limited-service merchant wholesalers
Wholesalers that provide fewer services for their customers.
merchandise agents or brokers
Channel intermediaries that provide services in exchange for commissions but never take title to the product.
The number of distinct categories of intermediaries that make up a channel of distribution.
dual or multiple distribution system
A system where producers, dealers, wholesalers, retailers, and customers participate in more than one type of channel.
hybrid marketing system
A marketing system that uses a number of different channels and communication methods to serve a target market.
A fee paid in exchange for agreeing to place a manufacturer’s products on a retailer’s valuable shelf space.
The process of developing distribution objectives, evaluating internal and external environmental influences on distribution, and choosing a distribution strategy.
The number of intermediaries at each level of the channel.
conventional marketing system
A multiple-level distribution channel in which channel members work independently of one another.
vertical marketing system (VMS)
A channel of distribution in which there is formal cooperation among members at the manufacturing, wholesaling, and retailing levels.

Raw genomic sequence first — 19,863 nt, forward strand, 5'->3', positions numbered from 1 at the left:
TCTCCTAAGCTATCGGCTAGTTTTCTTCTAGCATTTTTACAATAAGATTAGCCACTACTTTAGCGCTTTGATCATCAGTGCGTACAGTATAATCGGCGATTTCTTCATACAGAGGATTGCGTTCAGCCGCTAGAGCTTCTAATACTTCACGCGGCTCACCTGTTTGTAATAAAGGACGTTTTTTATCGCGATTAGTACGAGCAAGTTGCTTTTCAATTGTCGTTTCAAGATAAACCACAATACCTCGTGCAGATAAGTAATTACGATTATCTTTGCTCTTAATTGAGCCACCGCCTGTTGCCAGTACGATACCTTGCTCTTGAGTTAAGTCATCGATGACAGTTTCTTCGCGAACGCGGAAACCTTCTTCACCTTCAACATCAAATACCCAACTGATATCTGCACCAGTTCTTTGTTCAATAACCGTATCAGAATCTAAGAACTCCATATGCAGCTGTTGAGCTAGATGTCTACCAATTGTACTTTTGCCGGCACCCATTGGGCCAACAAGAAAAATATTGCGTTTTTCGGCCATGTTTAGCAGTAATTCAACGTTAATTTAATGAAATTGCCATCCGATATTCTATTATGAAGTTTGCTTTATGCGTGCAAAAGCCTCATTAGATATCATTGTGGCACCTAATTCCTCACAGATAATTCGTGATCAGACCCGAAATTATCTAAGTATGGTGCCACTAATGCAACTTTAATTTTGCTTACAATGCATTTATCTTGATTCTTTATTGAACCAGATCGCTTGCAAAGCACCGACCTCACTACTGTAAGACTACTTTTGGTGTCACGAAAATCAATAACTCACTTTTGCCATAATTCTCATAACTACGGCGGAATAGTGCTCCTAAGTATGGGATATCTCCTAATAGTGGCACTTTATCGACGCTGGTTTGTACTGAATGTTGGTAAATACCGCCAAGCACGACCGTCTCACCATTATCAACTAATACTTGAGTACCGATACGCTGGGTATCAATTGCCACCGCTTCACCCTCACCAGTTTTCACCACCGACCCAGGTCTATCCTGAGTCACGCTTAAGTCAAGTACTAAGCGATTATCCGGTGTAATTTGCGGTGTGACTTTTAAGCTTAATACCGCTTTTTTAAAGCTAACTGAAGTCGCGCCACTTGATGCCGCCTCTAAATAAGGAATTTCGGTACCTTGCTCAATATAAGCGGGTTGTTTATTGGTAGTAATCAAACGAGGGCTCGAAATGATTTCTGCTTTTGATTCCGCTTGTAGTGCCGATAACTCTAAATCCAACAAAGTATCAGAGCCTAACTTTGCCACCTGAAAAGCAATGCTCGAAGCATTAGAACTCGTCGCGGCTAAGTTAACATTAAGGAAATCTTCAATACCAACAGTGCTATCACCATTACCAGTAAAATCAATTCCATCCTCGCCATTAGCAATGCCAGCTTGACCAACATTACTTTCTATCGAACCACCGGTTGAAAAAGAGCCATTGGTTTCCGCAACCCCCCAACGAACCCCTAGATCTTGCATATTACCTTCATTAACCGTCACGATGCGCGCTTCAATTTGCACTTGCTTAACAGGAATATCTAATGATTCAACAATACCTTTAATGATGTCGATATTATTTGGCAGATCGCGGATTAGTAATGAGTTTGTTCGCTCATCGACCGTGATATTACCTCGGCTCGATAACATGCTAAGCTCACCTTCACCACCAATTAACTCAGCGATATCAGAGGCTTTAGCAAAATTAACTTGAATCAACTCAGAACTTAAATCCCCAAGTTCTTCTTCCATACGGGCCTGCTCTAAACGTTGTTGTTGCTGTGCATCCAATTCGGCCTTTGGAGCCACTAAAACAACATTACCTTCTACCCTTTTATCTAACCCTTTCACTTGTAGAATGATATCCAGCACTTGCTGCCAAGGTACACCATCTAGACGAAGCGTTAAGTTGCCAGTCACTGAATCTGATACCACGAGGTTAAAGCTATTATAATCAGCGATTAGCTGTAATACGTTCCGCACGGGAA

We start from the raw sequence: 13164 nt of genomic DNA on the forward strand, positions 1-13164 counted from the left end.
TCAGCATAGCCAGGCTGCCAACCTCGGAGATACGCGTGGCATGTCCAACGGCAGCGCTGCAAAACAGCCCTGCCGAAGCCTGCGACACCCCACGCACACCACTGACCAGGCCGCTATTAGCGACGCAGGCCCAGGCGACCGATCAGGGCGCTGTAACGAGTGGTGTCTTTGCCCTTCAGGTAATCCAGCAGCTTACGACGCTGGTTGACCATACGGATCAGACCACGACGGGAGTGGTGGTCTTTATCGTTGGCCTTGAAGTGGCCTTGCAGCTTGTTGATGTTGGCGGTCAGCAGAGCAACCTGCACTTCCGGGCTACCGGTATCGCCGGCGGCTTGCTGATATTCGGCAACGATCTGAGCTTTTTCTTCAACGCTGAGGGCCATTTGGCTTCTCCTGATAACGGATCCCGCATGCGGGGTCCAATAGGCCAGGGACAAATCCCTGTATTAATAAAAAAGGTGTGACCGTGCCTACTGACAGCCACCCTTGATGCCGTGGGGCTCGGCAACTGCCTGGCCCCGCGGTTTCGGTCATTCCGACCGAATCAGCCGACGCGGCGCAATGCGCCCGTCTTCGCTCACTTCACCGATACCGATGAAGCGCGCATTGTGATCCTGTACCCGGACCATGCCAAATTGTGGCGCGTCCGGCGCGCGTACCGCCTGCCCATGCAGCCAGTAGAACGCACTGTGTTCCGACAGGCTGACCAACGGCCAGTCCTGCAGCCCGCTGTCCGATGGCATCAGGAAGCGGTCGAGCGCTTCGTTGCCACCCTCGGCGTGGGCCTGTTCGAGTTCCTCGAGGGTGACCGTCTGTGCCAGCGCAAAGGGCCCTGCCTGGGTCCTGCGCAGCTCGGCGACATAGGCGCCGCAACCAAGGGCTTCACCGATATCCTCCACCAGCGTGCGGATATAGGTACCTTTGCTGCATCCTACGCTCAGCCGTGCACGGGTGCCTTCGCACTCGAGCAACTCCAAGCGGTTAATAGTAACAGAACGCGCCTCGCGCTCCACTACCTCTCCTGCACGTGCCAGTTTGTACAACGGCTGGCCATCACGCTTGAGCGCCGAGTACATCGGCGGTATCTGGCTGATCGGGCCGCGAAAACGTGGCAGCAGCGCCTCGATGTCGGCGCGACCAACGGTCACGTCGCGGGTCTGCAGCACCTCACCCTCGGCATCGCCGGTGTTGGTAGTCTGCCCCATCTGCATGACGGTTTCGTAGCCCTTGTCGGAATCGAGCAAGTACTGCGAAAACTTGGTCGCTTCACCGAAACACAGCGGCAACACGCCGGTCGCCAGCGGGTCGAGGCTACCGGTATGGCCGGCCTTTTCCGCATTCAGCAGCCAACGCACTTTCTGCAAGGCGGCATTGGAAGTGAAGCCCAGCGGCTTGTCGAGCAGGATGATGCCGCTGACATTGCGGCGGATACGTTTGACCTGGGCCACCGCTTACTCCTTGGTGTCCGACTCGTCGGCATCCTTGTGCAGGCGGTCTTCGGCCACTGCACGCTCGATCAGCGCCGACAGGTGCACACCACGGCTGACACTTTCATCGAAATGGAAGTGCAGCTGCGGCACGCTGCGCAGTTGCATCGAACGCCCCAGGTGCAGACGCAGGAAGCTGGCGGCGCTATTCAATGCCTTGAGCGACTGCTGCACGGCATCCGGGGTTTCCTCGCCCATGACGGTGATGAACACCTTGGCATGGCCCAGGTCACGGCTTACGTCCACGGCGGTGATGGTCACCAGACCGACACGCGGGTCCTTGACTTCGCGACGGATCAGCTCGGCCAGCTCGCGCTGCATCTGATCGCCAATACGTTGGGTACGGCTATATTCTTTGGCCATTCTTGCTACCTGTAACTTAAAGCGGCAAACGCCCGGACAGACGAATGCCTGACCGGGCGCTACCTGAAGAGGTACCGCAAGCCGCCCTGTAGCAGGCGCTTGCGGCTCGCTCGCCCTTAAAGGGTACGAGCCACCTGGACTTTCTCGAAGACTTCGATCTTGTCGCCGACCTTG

A vertical marketing system in which channel members remain independent but voluntarily work together because of the power of a single channel member.
A vertical marketing system in which a single firm owns manufacturing, wholesaling, and retailing operations.
A vertical marketing system in which cooperation is enforced by contracts (legal agreements) that spell out each member’s rights and responsibilities and how they will cooperate.
A group of retailers that establishes a wholesaling operation to help them compete more effectively with the large chains.
A contractual vertical marketing system that includes a franchiser (a manufacturer or a service provider) who allows an entrepreneur (the franchisee) to use the franchise name and marketing plan for a fee.
horizontal marketing system
An arrangement within a channel of distribution in which two or more firms at the same channel level work together for a common purpose.
Selling a product through all suitable wholesalers or retailers that are willing to stock and sell the product.
Selling a product only through a single outlet in a particular region.
Distribution using fewer outlets than intensive distribution but more than exclusive distribution.
channel leader of channel captain